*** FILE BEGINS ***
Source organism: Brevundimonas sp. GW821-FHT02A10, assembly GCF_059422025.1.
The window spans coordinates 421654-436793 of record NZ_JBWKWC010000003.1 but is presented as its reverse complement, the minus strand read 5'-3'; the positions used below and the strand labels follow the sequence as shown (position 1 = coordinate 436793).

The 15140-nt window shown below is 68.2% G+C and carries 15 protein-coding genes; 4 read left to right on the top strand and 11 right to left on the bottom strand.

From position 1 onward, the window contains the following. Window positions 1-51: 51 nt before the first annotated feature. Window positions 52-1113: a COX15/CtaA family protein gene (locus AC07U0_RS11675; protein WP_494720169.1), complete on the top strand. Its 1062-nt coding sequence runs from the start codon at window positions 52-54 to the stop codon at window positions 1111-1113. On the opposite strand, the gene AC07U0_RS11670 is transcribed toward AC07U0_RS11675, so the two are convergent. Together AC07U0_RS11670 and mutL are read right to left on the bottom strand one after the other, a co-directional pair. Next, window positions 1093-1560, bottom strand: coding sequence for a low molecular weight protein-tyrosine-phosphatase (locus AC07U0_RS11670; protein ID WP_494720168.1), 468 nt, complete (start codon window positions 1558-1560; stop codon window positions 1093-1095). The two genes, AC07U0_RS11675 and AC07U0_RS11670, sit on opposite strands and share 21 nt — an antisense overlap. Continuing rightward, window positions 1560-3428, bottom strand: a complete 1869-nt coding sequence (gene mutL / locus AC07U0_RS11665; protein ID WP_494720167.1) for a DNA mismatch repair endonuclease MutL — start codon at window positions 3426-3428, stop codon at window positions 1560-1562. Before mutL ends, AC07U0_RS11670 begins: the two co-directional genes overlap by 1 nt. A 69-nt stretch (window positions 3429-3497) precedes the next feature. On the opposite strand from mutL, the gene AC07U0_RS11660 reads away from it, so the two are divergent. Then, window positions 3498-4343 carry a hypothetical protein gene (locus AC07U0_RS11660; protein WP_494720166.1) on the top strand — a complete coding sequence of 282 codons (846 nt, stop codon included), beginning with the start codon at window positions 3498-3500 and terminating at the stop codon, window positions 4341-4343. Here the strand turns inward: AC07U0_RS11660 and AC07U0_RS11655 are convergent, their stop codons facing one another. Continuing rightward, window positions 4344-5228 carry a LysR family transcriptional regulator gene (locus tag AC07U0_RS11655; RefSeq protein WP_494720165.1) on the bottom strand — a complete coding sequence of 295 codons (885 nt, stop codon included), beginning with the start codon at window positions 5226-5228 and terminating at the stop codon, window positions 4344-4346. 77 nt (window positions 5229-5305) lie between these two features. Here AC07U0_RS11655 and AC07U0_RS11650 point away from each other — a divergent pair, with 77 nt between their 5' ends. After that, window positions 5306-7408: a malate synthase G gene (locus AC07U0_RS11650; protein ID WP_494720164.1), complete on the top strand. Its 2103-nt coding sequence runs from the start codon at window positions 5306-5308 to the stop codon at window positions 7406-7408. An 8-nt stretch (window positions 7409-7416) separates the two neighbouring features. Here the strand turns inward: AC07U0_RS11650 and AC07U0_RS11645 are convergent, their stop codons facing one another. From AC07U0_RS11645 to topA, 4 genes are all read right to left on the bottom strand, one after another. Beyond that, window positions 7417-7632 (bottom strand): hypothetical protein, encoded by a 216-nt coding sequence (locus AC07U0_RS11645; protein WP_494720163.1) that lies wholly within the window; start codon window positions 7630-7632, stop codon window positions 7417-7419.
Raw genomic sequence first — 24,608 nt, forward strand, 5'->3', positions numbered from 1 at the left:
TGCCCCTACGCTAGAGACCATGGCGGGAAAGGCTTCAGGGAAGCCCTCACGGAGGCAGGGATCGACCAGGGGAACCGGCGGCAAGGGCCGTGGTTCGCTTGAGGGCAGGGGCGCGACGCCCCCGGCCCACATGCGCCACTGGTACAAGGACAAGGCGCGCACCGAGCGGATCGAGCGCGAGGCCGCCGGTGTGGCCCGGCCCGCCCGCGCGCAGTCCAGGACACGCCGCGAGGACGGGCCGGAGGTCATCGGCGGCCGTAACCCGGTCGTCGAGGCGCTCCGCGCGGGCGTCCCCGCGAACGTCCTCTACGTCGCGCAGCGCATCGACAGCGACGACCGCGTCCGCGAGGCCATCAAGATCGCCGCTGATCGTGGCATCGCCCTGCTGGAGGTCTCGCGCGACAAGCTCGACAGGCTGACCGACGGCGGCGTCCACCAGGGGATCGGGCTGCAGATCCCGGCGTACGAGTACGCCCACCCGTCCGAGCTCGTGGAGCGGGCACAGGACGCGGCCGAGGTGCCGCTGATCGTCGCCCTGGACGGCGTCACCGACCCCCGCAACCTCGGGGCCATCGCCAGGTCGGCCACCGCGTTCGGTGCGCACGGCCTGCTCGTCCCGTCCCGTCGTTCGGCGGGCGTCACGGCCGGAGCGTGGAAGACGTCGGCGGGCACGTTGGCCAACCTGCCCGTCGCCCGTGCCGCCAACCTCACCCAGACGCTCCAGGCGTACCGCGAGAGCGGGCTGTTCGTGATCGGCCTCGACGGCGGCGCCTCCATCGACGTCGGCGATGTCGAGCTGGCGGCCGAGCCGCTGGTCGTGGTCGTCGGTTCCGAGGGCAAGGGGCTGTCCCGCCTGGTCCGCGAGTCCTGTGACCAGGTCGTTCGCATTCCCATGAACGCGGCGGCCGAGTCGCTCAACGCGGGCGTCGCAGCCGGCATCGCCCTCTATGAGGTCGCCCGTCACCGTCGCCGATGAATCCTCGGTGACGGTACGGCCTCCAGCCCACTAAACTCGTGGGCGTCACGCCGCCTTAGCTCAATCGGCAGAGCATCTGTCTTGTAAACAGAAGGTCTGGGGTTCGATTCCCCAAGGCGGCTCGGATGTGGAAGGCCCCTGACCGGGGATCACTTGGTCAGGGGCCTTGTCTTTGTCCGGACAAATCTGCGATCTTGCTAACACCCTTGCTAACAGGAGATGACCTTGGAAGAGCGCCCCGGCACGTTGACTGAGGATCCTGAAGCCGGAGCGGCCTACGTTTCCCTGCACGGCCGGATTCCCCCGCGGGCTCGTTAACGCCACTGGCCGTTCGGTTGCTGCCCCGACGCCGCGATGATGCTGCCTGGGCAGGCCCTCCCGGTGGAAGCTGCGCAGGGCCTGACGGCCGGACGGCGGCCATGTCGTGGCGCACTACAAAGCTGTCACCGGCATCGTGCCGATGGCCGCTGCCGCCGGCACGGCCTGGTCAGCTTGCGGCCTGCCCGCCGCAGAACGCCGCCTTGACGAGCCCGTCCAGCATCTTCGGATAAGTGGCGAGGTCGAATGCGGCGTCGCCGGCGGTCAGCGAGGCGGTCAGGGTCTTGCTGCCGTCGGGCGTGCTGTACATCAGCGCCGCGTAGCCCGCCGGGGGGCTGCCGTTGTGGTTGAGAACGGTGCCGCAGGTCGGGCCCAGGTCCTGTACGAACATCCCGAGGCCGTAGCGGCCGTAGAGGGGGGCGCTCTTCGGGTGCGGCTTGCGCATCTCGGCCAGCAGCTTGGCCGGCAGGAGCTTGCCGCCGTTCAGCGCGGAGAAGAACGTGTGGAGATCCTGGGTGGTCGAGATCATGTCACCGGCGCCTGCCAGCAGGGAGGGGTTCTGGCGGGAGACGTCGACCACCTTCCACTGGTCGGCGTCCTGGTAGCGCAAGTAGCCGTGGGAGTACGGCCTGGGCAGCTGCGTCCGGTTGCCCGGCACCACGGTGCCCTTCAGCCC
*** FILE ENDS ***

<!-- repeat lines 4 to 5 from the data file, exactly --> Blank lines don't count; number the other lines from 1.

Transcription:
From position 1 onward, the window contains the following. Window positions 1-51: 51 nt before the first annotated feature. Window positions 52-1113: a COX15/CtaA family protein gene (locus AC07U0_RS11675; protein WP_494720169.1), complete on the top strand. Its 1062-nt coding sequence runs from the start codon at window positions 52-54 to the stop codon at window positions 1111-1113. On the opposite strand, the gene AC07U0_RS11670 is transcribed toward AC07U0_RS11675, so the two are convergent. Together AC07U0_RS11670 and mutL are read right to left on the bottom strand one after the other, a co-directional pair. Next, window positions 1093-1560, bottom strand: coding sequence for a low molecular weight protein-tyrosine-phosphatase (locus AC07U0_RS11670; protein ID WP_494720168.1), 468 nt, complete (start codon window positions 1558-1560; stop codon window positions 1093-1095). The two genes, AC07U0_RS11675 and AC07U0_RS11670, sit on opposite strands and share 21 nt — an antisense overlap. Continuing rightward, window positions 1560-3428, bottom strand: a complete 1869-nt coding sequence (gene mutL / locus AC07U0_RS11665; protein ID WP_494720167.1) for a DNA mismatch repair endonuclease MutL — start codon at window positions 3426-3428, stop codon at window positions 1560-1562. Before mutL ends, AC07U0_RS11670 begins: the two co-directional genes overlap by 1 nt. A 69-nt stretch (window positions 3429-3497) precedes the next feature. On the opposite strand from mutL, the gene AC07U0_RS11660 reads away from it, so the two are divergent. Then, window positions 3498-4343 carry a hypothetical protein gene (locus AC07U0_RS11660; protein WP_494720166.1) on the top strand — a complete coding sequence of 282 codons (846 nt, stop codon included), beginning with the start codon at window positions 3498-3500 and terminating at the stop codon, window positions 4341-4343. Here the strand turns inward: AC07U0_RS11660 and AC07U0_RS11655 are convergent, their stop codons facing one another. Continuing rightward, window positions 4344-5228 carry a LysR family transcriptional regulator gene (locus tag AC07U0_RS11655; RefSeq protein WP_494720165.1) on the bottom strand — a complete coding sequence of 295 codons (885 nt, stop codon included), beginning with the start codon at window positions 5226-5228 and terminating at the stop codon, window positions 4344-4346. 77 nt (window positions 5229-5305) lie between these two features. Here AC07U0_RS11655 and AC07U0_RS11650 point away from each other — a divergent pair, with 77 nt between their 5' ends. After that, window positions 5306-7408: a malate synthase G gene (locus AC07U0_RS11650; protein ID WP_494720164.1), complete on the top strand. Its 2103-nt coding sequence runs from the start codon at window positions 5306-5308 to the stop codon at window positions 7406-7408. An 8-nt stretch (window positions 7409-7416) separates the two neighbouring features. Here the strand turns inward: AC07U0_RS11650 and AC07U0_RS11645 are convergent, their stop codons facing one another. From AC07U0_RS11645 to topA, 4 genes are all read right to left on the bottom strand, one after another. Beyond that, window positions 7417-7632 (bottom strand): hypothetical protein, encoded by a 216-nt coding sequence (locus AC07U0_RS11645; protein WP_494720163.1) that lies wholly within the window; start codon window positions 7630-7632, stop codon window positions 7417-7419.
Raw genomic sequence first — 24,608 nt, forward strand, 5'->3', positions numbered from 1 at the left: